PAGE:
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November 1, 2011 

Digital Worlds 


Is seeing still believing? Not in today's era of computer-aided design and graphics. From happy-footed penguins and movie special effects to 3-D architectural plans and digital prototyping, engineers can turn far-out ideas into realistic creations with the click of a mouse. Turn your graphical magicians loose on this week's lesson. See if any fool the teacher!


For Navy-related student research opportunities, check out the Science and Engineering Apprenticeship Program (SEAP) and the Naval Research Enterprise Intern Program (NREIP).


Download our Teacher Guide for more ideas!


Lesson: That (Motion) Captures It! 


motionIn this activity, students in grades 5 - 7 learn how motion capture technology (mo-cap) enables computer animators to create realistic effects. They learn the importance of center of gravity in animation and how to use the concept in writing an action scene.


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Feature: Making Movies Purrrfect 


puss in boots Cartoons have come a long way since the hand-drawn moving pictures of decades past. Now, the animated films at your local cineplex are made possible by sophisticated computer software created by engineers. Modeling the realistic textures and movement of such things as fur, hair and fabric, for example, takes serious computing power. Without it, the swashbuckling hero of Puss in Boots would look decidedly less so.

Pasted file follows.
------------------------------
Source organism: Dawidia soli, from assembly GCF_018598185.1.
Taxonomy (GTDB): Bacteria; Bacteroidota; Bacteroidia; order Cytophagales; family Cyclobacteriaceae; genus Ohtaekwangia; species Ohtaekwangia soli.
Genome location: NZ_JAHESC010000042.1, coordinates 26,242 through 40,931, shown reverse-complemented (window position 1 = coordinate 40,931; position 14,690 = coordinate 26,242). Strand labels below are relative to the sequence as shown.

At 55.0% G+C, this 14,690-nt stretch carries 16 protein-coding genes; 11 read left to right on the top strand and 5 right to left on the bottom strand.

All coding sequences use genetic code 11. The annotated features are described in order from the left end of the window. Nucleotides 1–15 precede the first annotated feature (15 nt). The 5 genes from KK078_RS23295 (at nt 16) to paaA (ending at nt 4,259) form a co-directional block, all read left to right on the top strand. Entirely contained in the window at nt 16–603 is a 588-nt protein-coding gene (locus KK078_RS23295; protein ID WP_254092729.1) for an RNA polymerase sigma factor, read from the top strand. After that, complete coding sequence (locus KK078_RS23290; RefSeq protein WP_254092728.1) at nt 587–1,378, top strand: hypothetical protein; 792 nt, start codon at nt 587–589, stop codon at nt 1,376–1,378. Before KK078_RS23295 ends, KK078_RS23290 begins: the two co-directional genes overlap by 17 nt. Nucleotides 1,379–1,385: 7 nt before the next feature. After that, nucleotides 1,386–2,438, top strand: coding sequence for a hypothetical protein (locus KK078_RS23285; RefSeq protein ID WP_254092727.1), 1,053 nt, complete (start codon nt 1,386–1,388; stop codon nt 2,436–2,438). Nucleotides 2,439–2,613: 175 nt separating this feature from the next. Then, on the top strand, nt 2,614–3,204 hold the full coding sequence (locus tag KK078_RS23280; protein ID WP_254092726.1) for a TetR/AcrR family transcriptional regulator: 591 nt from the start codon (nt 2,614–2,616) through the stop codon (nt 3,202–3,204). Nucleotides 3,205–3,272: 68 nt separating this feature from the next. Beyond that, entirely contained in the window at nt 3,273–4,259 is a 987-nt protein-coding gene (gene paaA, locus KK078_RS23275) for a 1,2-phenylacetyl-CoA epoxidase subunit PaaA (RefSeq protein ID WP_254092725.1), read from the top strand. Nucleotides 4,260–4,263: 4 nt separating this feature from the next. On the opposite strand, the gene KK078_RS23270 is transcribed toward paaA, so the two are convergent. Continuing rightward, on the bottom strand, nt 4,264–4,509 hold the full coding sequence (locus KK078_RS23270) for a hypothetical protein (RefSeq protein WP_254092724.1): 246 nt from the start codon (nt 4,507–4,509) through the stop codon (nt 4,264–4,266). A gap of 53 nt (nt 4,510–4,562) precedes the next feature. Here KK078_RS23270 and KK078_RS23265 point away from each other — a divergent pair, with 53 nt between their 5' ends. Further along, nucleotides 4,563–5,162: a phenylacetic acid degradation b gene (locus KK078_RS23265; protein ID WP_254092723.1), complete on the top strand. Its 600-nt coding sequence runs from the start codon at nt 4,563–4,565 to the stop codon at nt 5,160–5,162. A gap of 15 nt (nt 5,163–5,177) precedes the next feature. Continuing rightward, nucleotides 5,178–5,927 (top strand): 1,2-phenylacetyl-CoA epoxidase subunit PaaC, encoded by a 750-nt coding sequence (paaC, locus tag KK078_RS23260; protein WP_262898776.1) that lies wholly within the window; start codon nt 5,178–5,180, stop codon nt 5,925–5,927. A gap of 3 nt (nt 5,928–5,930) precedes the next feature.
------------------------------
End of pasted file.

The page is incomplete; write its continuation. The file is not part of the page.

K-12 News: Alarm Over Cal. Science Squeeze

kids raising handsCalifornia officials and business leaders want to correct what they say is a failure to invest enough time, money and training to teach science well. Only 10% of elementary students regularly receive hands-on science lessons, a recent survey found. Just one-third of elementary teachers said they feel prepared to teach science, and 85% said they have not received any training during the last three years.   


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Special: ASEE Partners with NSTA

marshmallow challenge winners The American Society for Engineering Education (ASEE) has put together a public/private partnership to develop ways of engaging elementary, middle, and high school students in engineering. Participants will learn about innovative, hands-on, project-based engineering at three events during National Science Teachers Association regional conferences.


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egfi 5th edition What do the blockbuster "Avatar," high-performance sports gear, Angry Birds phone app, and pollution-eating bacteria have in common?  


They are among a host of cool innovations developed by engineers and featured in the new fifth edition of the American Society for Engineering Education's Engineering, Go For It magazine.  


The kid-friendly magazine is part of ASEE's campaign to inspire more K-12 students, particularly young women and underrepresented minorities, to pursue engineering majors and careers.


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About the eGFI Teachers' Newsletter


Delivered each week to your email inbox, our newsletter is packed with lesson plans and activities, resources, feature stories, and the latest developments in K-12 engineering education. eGFI is part of the American Society for Engineering Education (ASEE), a non-profit organization committed to enhancing efforts to improve STEM and engineering education.   

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